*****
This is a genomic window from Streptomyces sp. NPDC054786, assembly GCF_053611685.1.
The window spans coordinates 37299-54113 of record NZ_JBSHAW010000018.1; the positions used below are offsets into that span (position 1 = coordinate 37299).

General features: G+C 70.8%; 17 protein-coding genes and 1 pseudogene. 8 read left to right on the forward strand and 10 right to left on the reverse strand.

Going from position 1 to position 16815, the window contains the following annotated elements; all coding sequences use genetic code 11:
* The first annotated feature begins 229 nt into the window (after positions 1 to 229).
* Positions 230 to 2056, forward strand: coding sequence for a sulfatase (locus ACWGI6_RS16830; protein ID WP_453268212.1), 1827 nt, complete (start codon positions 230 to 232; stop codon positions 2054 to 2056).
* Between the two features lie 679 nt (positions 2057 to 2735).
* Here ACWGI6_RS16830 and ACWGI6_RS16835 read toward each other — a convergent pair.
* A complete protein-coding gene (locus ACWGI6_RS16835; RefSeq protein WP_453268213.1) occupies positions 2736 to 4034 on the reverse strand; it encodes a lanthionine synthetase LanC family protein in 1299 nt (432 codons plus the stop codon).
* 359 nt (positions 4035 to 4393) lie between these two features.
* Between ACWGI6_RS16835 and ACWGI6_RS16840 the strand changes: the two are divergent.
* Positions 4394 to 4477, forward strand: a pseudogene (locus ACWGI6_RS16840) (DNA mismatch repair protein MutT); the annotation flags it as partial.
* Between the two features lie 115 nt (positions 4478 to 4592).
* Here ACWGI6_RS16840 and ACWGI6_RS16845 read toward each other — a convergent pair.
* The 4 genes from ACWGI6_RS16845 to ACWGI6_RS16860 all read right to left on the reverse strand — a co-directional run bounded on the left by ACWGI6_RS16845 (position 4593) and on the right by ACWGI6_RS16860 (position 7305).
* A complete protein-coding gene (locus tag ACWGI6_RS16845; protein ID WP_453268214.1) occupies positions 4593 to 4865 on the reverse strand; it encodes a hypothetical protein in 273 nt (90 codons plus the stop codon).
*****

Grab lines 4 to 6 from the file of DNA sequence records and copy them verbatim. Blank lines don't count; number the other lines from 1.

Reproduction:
Going from position 1 to position 16815, the window contains the following annotated elements; all coding sequences use genetic code 11:
* The first annotated feature begins 229 nt into the window (after positions 1 to 229).
* Positions 230 to 2056, forward strand: coding sequence for a sulfatase (locus ACWGI6_RS16830; protein ID WP_453268212.1), 1827 nt, complete (start codon positions 230 to 232; stop codon positions 2054 to 2056).